As already discussed, Community Bank agreed to provide credit for approved U.S. Satellite customers. By this agreement, U.S. Satellite agreed to give loan applications to those who inquired about loans or, in other words, agreed to refer consumers to Community Bank. Thus, the requirements of part 433 applied, and U.S. Satellite could not accept the proceeds of a purchase money loan from Community Bank unless the consumer credit contract included the required notice.

 The promissory note between Mrs. Heastie and Community Bank did contain the required notice, *fn7" and presumably, U.S. Satellite did not violate the FTC regulation by accepting proceeds under this note. However, the completion certificate also contained the non-responsibility provision, which essentially contradicted the FTC-required notice. Specifically, while the notice required by part 433 stated that Community Bank, as holder of the note, was subject to any defenses Mrs. Heastie had against U.S. Satellite, the non-responsibility clause stated that Community Bank was not responsible for the actions of U.S. Satellite. Put another way, while the part 433 notice said that Mrs. Heastie could look to Community Bank if something went wrong, the non-responsibility provision said to look elsewhere. According to Mrs. Heastie, the use of the non-responsibility provision therefore violates the Illinois Consumer Fraud Act by sidestepping the requirements of part 433.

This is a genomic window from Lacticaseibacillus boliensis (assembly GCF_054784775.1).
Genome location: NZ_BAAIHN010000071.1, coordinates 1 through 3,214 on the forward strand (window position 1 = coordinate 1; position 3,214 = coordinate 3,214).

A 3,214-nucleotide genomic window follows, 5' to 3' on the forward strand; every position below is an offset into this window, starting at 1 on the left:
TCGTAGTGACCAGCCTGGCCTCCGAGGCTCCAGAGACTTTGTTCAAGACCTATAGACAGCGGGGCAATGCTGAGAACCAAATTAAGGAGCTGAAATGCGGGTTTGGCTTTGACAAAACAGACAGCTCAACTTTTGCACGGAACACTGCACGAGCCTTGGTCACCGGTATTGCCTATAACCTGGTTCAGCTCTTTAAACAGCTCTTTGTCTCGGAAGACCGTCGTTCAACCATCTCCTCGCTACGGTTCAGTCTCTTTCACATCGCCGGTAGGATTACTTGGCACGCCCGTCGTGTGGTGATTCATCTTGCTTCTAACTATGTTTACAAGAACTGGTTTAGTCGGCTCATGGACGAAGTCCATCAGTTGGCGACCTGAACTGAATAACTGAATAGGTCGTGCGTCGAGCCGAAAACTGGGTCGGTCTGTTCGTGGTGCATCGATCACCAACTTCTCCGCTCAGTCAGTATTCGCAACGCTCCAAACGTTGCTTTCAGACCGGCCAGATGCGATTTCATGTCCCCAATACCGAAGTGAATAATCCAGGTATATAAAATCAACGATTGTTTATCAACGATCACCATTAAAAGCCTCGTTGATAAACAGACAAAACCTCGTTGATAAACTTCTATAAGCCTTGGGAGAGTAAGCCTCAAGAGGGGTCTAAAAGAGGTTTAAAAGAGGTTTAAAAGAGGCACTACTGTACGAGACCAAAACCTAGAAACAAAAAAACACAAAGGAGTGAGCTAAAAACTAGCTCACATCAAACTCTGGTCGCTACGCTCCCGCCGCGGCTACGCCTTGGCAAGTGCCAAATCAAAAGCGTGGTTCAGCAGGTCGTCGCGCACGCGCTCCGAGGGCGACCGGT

Community Bank disagrees. It relies heavily on the fact that part 433 does not apply to lenders but only to sellers of goods and services, and on the FTC's failure to amend the regulation to apply to lenders. In Community Bank's view, even if the non-responsibility clause is a way of getting around part 433, Community Bank cannot be liable because part 433 does not apply to it.

 It is true, as we explained above, that part 433 does not apply by its terms to lenders. However, Count III is not brought -- indeed, it could not be brought -- directly under part 433. Rather, it is brought under the Illinois Consumer Fraud Act, and we conclude that that Act casts a wider net than part 433. The Illinois General Assembly has specifically stated that the Consumer Fraud Act "shall be liberally construed to effect the purposes thereof." Section 11a, Ill.Rev.Stat. ch. 121 1/2, para. 271a (1987). Moreover, the Illinois Supreme Court recognized that the terms which the legislature used in the Act were intentionally broad.


The terms "unfair practice" and "unfair methods of competition" are inherently insusceptible of precise definition. As we noted when the issue of the vagueness of section 2 was first before us, effective regulation requires that the concept be flexible, defined on a case-by-case basis "in view of the futility of attempting to anticipate and enumerate all the unfair methods" and practices that fertile minds might devise.